Burhan Sukarma’s compositions on Ningnang demonstrate what it really means for music to be “traditional.” He calls upon the many expressive resources of the Sundanese music he has been playing for decades to create meaningful new music for the present day. One thread that unites all the compositions is hinted at in the title of the second piece, Banda Manusa, which means “humanity’s shared resources”; the music reminds us that the earth is a source of both limitless potential and great responsibility.
From the rhythmic dissonance of Ningnang (“disharmony”) to the classical degung idioms of “Sérédét Degung” (“nostalgia for degung”), the original pieces on this recording display Burhan Sukarma’s creative range as a composer, as well as his gift for expressing a range of emotions, from very sad (“Panghegar”) to very happy (“Mangga”).
If there is a theme to this album of mostly new compositions, it exists most succinctly in the second piece, “Banda Manusa;” this title, which means “humanity’s assets/treasure,” is an optimistic gesture to remind us of humanity’s rich, shared heritage and potential.
The sequence of songs on this album can be interpreted to hint toward a nebulous strategy for human renewal. As the second piece, “Banda Manusa” is positioned as a welcome corrective to the first piece, “Ningnang,” the title of which refers to “disharmony.” Although most Sundanese music is abstract (i.e., the musical sounds themselves do not necessarily evoke literal meanings), “Ningnang” is a rare exception: After a strident opening unison passage with a triple rhythm, some musicians switch to a duple meter, while others insist on continuing to play in three; the result is a rhythmically unsettling section that paints in sound the title “dissonance.” A third section resolves (if only briefly) the rhythmic clash. Both pieces are cast in Sundanese music’s most intense, emotion-laden tuning system, called sorog, roughly C-B-G-F#-E.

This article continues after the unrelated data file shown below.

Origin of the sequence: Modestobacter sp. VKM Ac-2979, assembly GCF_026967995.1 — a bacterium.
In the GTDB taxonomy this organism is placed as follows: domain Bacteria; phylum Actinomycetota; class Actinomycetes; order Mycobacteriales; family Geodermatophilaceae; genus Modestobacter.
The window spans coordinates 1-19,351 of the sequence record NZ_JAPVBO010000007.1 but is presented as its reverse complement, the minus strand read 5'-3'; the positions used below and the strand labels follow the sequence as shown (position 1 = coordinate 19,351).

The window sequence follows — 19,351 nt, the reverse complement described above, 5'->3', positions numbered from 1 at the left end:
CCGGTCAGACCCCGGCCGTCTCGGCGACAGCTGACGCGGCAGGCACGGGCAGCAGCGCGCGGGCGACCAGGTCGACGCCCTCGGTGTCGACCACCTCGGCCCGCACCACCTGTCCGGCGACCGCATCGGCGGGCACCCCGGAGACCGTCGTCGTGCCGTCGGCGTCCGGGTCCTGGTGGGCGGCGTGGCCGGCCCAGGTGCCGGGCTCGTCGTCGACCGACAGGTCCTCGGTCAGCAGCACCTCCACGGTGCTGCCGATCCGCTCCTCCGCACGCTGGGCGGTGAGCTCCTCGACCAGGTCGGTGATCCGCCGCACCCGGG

The titles of the next two selections evoke personal, mundane, but emotionally significant states: the title “Panghegar” suggests something mildly pleasant, while the phrase “Sérédet Degung” promises to evoke pangs of emotional distress. “Panghegar,” cast in sorog, is an instrumental version of a popular song that has been circulating for decades. Burhan Sukarma recently composed “Sérédét Degung” to soothe his pining for the degung music of his birthplace in West Java. It is cast in the style of degung klasik (“classical” degung pieces), which are characterized by florid playing on the bonang (14-kettle gong chime) and suling, asymmetrical phrases, and simple stick drumming. Like most klasik pieces, this one is set in the degung ensemble’s original pelog degung tuning (roughly G-F#-D-C-B), in a mode that emphasizes the pitches B and F#, setting an elegant, yet melancholy mood.